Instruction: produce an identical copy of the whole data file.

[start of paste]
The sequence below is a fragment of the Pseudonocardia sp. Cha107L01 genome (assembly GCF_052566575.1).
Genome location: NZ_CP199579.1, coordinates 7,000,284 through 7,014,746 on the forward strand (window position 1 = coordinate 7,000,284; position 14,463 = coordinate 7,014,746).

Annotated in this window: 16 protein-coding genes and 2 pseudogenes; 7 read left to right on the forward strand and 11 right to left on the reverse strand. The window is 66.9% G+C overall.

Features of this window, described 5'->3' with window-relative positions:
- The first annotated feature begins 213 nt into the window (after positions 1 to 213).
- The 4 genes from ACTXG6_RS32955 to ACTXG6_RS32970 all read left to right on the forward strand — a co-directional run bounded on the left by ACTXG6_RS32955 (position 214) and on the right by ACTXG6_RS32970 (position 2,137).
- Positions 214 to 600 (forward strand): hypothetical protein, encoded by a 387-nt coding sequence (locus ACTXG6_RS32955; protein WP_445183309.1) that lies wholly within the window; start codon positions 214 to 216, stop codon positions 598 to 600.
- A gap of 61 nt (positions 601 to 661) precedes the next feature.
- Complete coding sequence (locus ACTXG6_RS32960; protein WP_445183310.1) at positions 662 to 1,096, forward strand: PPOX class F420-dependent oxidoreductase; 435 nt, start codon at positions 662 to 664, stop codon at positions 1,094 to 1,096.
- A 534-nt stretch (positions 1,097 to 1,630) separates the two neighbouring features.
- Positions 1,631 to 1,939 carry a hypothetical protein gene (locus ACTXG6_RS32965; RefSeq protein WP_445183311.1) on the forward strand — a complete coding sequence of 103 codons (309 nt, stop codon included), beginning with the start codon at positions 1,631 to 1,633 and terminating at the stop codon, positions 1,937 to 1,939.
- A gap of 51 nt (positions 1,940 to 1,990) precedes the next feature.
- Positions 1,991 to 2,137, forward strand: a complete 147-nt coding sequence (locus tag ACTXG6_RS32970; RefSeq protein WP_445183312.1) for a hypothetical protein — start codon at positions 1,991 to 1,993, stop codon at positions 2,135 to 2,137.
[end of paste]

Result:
The sequence below is a fragment of the Pseudonocardia sp. Cha107L01 genome (assembly GCF_052566575.1).
Genome location: NZ_CP199579.1, coordinates 7,000,284 through 7,014,746 on the forward strand (window position 1 = coordinate 7,000,284; position 14,463 = coordinate 7,014,746).

Annotated in this window: 16 protein-coding genes and 2 pseudogenes; 7 read left to right on the forward strand and 11 right to left on the reverse strand. The window is 66.9% G+C overall.

Features of this window, described 5'->3' with window-relative positions:
- The first annotated feature begins 213 nt into the window (after positions 1 to 213).
- The 4 genes from ACTXG6_RS32955 to ACTXG6_RS32970 all read left to right on the forward strand — a co-directional run bounded on the left by ACTXG6_RS32955 (position 214) and on the right by ACTXG6_RS32970 (position 2,137).
- Positions 214 to 600 (forward strand): hypothetical protein, encoded by a 387-nt coding sequence (locus ACTXG6_RS32955; protein WP_445183309.1) that lies wholly within the window; start codon positions 214 to 216, stop codon positions 598 to 600.
- A gap of 61 nt (positions 601 to 661) precedes the next feature.
- Complete coding sequence (locus ACTXG6_RS32960; protein WP_445183310.1) at positions 662 to 1,096, forward strand: PPOX class F420-dependent oxidoreductase; 435 nt, start codon at positions 662 to 664, stop codon at positions 1,094 to 1,096.
- A 534-nt stretch (positions 1,097 to 1,630) separates the two neighbouring features.
- Positions 1,631 to 1,939 carry a hypothetical protein gene (locus ACTXG6_RS32965; RefSeq protein WP_445183311.1) on the forward strand — a complete coding sequence of 103 codons (309 nt, stop codon included), beginning with the start codon at positions 1,631 to 1,633 and terminating at the stop codon, positions 1,937 to 1,939.
- A gap of 51 nt (positions 1,940 to 1,990) precedes the next feature.
- Positions 1,991 to 2,137, forward strand: a complete 147-nt coding sequence (locus tag ACTXG6_RS32970; RefSeq protein WP_445183312.1) for a hypothetical protein — start codon at positions 1,991 to 1,993, stop codon at positions 2,135 to 2,137.